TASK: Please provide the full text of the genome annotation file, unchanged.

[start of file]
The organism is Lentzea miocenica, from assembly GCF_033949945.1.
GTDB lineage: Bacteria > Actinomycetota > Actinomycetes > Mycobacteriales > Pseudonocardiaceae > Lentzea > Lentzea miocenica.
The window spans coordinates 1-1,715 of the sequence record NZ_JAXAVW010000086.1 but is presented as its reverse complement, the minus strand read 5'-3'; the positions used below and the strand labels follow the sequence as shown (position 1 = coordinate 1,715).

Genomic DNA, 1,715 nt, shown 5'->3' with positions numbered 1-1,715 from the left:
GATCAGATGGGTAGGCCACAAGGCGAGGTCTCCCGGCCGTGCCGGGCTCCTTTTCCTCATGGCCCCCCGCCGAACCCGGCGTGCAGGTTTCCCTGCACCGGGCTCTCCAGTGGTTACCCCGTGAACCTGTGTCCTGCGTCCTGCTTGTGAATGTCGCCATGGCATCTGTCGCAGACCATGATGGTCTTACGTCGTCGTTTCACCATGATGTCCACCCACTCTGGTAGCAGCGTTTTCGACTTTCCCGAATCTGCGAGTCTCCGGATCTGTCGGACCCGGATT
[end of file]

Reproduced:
The organism is Lentzea miocenica, from assembly GCF_033949945.1.
GTDB lineage: Bacteria > Actinomycetota > Actinomycetes > Mycobacteriales > Pseudonocardiaceae > Lentzea > Lentzea miocenica.
The window spans coordinates 1-1,715 of the sequence record NZ_JAXAVW010000086.1 but is presented as its reverse complement, the minus strand read 5'-3'; the positions used below and the strand labels follow the sequence as shown (position 1 = coordinate 1,715).

Genomic DNA, 1,715 nt, shown 5'->3' with positions numbered 1-1,715 from the left:
GATCAGATGGGTAGGCCACAAGGCGAGGTCTCCCGGCCGTGCCGGGCTCCTTTTCCTCATGGCCCCCCGCCGAACCCGGCGTGCAGGTTTCCCTGCACCGGGCTCTCCAGTGGTTACCCCGTGAACCTGTGTCCTGCGTCCTGCTTGTGAATGTCGCCATGGCATCTGTCGCAGACCATGATGGTCTTACGTCGTCGTTTCACCATGATGTCCACCCACTCTGGTAGCAGCGTTTTCGACTTTCCCGAATCTGCGAGTCTCCGGATCTGTCGGACCCGGATT